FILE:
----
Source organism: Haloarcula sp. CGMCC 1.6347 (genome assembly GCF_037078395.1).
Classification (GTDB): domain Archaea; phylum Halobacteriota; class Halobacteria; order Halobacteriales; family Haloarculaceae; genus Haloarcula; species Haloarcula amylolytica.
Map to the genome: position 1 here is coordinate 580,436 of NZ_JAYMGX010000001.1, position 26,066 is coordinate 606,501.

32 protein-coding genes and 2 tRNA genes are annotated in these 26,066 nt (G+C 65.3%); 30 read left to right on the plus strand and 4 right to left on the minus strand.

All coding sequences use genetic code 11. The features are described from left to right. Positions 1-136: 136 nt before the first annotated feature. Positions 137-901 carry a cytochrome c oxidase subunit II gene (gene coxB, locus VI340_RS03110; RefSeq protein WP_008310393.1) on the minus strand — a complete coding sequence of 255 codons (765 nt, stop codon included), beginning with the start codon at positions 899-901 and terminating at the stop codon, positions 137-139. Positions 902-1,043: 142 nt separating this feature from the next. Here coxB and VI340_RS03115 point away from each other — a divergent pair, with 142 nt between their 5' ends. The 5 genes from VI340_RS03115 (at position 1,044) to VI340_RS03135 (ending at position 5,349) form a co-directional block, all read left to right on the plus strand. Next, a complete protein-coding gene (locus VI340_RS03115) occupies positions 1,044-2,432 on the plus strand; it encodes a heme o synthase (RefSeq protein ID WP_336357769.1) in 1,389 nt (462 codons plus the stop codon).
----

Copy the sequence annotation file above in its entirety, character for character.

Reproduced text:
Source organism: Haloarcula sp. CGMCC 1.6347 (genome assembly GCF_037078395.1).
Classification (GTDB): domain Archaea; phylum Halobacteriota; class Halobacteria; order Halobacteriales; family Haloarculaceae; genus Haloarcula; species Haloarcula amylolytica.
Map to the genome: position 1 here is coordinate 580,436 of NZ_JAYMGX010000001.1, position 26,066 is coordinate 606,501.

32 protein-coding genes and 2 tRNA genes are annotated in these 26,066 nt (G+C 65.3%); 30 read left to right on the plus strand and 4 right to left on the minus strand.

All coding sequences use genetic code 11. The features are described from left to right. Positions 1-136: 136 nt before the first annotated feature. Positions 137-901 carry a cytochrome c oxidase subunit II gene (gene coxB, locus VI340_RS03110; RefSeq protein WP_008310393.1) on the minus strand — a complete coding sequence of 255 codons (765 nt, stop codon included), beginning with the start codon at positions 899-901 and terminating at the stop codon, positions 137-139. Positions 902-1,043: 142 nt separating this feature from the next. Here coxB and VI340_RS03115 point away from each other — a divergent pair, with 142 nt between their 5' ends. The 5 genes from VI340_RS03115 (at position 1,044) to VI340_RS03135 (ending at position 5,349) form a co-directional block, all read left to right on the plus strand. Next, a complete protein-coding gene (locus VI340_RS03115) occupies positions 1,044-2,432 on the plus strand; it encodes a heme o synthase (RefSeq protein ID WP_336357769.1) in 1,389 nt (462 codons plus the stop codon).